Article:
In the 2022 Session, the General Assembly passed a law updating what happens in the event of the death or disability of a sole proprietor or sole broker at a real estate firm.
During the COVID-19 pandemic, Virginia REALTORS® received several calls from different parts of the state where the only broker at a firm died or went into the ICU. The agents at the firm, and clients with pending transactions, were thrown into a state of uncertainty.
Without a broker to supervise, a firm’s license is no longer valid. Without a valid firm license, all of the agents’ licenses are also no longer valid. Without realizing it, agents could end up practicing without a valid license.
Currently, if a sole proprietor or sole broker at a firm dies or becomes disabled and unable to manage the firm, the VREB must appoint someone from a list of five categories of individuals to wrap up the business over the following 180 days. VREB must go down that list in order, and it is not until the fifth category of individuals that a real estate licensee affiliated with the firm is able to be appointed.
To ensure that not only a real estate licensee, but a broker who is aware of the laws and regulations related to real estate licensees is overseeing transactions to protect the public, the new law requires sole proprietors and sole brokers to designate another broker to take over in the event of the death or disability of the broker.
Providing DPOR with the name of another broker who will intervene in the event of your death or disability does not negate any other business continuity plans you may have in place. In fact, you should incorporate the new designation requirement into your business continuity plan and make sure that the broker you designate is aware of your plans and is willing to follow them.
Some of the questions we have received through the Legal Hotline:
1. If I am the designated broker, do I have any liability during the time I am overseeing the firm for the dead or disabled broker who designated me?
Yes, upon the death or disability of the other broker, you become the supervising broker for that firm and have all the same responsibilities as any other supervising broker. Best practices would include informing the insurance carriers for both the designating broker and designated broker of the designation.
2. Do designated brokers get paid for their services?
There is no legal requirement for the designated broker to get paid. When talking to brokers about naming them as designated brokers, you should discuss whether, how much, and how they will get paid for taking over, if necessary. You should then memorialize the agreement in a contract that can include payment, obligations, and assignments of liability.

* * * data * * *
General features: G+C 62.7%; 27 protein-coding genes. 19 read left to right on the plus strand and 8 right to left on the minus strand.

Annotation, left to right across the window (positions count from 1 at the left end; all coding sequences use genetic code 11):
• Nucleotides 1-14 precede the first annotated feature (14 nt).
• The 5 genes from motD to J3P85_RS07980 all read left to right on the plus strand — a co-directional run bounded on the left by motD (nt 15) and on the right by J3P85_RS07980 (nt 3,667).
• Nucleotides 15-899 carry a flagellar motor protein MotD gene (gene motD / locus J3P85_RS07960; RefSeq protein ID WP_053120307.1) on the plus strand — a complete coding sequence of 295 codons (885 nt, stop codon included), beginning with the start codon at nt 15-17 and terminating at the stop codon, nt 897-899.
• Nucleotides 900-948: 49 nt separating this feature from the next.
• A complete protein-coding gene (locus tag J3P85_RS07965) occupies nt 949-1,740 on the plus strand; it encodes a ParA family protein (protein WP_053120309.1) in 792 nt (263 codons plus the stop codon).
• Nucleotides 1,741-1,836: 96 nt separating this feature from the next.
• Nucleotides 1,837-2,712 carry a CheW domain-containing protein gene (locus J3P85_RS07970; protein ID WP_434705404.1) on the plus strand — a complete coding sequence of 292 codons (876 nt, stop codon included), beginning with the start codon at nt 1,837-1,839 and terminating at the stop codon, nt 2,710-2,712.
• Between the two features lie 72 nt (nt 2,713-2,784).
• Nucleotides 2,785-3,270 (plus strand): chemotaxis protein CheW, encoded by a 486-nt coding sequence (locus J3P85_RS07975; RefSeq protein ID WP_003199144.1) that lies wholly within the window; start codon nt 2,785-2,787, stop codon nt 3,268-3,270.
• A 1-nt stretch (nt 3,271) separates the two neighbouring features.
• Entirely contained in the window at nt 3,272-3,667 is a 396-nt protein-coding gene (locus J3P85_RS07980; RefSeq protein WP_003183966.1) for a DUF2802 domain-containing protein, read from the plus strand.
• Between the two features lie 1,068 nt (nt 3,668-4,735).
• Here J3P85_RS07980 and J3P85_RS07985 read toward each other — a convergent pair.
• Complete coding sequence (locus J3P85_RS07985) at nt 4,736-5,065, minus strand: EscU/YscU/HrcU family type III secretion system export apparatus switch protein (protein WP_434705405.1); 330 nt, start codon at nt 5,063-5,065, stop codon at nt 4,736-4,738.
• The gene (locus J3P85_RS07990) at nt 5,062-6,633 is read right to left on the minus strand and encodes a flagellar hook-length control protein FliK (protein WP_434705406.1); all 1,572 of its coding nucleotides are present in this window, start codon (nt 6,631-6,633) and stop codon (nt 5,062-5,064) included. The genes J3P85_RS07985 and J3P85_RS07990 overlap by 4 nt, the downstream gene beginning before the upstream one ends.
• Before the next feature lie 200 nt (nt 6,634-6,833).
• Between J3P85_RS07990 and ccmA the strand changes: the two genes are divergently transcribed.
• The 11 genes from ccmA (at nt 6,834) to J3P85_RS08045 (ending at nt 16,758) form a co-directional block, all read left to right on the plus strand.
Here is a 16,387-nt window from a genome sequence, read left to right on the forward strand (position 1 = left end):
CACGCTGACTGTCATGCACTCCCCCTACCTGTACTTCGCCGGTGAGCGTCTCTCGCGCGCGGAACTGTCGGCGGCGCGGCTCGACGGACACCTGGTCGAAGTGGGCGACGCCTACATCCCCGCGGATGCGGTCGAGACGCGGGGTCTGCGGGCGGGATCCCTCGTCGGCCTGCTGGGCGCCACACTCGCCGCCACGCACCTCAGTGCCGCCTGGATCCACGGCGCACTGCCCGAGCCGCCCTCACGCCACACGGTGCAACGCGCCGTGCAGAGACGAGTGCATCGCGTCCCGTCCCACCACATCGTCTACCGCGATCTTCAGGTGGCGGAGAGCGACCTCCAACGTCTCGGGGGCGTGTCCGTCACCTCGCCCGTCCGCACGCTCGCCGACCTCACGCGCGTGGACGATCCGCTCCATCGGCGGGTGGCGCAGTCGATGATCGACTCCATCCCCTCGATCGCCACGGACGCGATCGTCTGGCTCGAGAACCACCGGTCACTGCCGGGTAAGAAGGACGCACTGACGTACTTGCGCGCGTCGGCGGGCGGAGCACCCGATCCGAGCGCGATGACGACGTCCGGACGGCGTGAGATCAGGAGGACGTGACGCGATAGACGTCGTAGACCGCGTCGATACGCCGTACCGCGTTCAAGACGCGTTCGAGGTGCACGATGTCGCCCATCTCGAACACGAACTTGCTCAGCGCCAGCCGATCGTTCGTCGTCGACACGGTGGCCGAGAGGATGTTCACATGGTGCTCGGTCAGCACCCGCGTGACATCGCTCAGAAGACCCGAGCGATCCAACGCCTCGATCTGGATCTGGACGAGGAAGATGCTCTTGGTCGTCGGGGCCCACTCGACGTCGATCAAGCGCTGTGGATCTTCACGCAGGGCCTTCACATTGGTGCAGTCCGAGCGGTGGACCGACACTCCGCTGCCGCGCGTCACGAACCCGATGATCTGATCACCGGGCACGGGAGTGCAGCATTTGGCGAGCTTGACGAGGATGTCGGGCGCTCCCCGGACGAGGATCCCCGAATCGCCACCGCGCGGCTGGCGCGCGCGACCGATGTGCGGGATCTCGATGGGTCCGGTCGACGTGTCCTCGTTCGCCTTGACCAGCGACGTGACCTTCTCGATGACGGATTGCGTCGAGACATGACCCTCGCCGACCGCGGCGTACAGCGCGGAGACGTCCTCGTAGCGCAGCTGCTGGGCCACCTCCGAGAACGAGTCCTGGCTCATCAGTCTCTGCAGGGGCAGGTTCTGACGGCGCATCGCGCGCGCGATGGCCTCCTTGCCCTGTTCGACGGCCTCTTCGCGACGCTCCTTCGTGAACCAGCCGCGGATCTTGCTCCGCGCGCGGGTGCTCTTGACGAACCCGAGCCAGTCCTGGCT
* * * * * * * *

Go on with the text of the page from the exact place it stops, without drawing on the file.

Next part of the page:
3. What happens if I don’t designate another broker? I have a business continuity plan that lays out someone who is not a broker to handle wrapping up my business?
The law says that “any licensed broker who is engaged in a sole proprietorship or who is the only licensed broker in a business entity shall designate another licensed broker to carry on the business for up to 180 days for the sole purpose of concluding the business of such designating broker’s death or disability.” This means that you must designate someone on the form provided by DPOR, but you should have a conversation with the other broker, which is memorialized in writing, that can address that there is someone else you want involved in business decisions while wrapping up the business.
Like with any other legal requirement under the law, if you fail to comply, the Real Estate Board has the ability to discipline you. The law does not specify what the discipline would be, which means that the Real Estate Board has the authority to issue any discipline available to them.
4. If I designate another broker on this form, do I have to make the designated broker a signatory on my escrow account? Otherwise, how will the designated broker be able to handle any pending transactions where I am holding escrow funds?
Virginia REALTORS® is working with the banking industry to determine how to handle this. There is no requirement that you make the designated broker a signatory on your escrow account at this time.
5. What if I’m a sole proprietor and do not have any agents working for me? Do I still have to fill out this form?
Yes, the law requires all sole proprietors and sole brokers to fill out and return the form, regardless of whether there are any other agents at the firm. This is to ensure that the public is protected in the event that something happens to you mid-transaction.
6. What if I’m not the only broker at the firm? I got a copy of the letter and form from DPOR, does that mean I have to do something?
If there are other brokers at the firm, you do not need to take any action at this time.
7. By when do I have to designate another broker? The letter says December 31st.
The law requires that you designate another broker at the time of license application – this means that you must designate another broker no later than when you renew your license. We encourage you to do the designation as soon as possible as part of your business continuity planning.
8. Does the designated broker have to be a principal broker, or can it be an associate broker?
The statute specifies a licensed broker, so any licensed broker can be designated.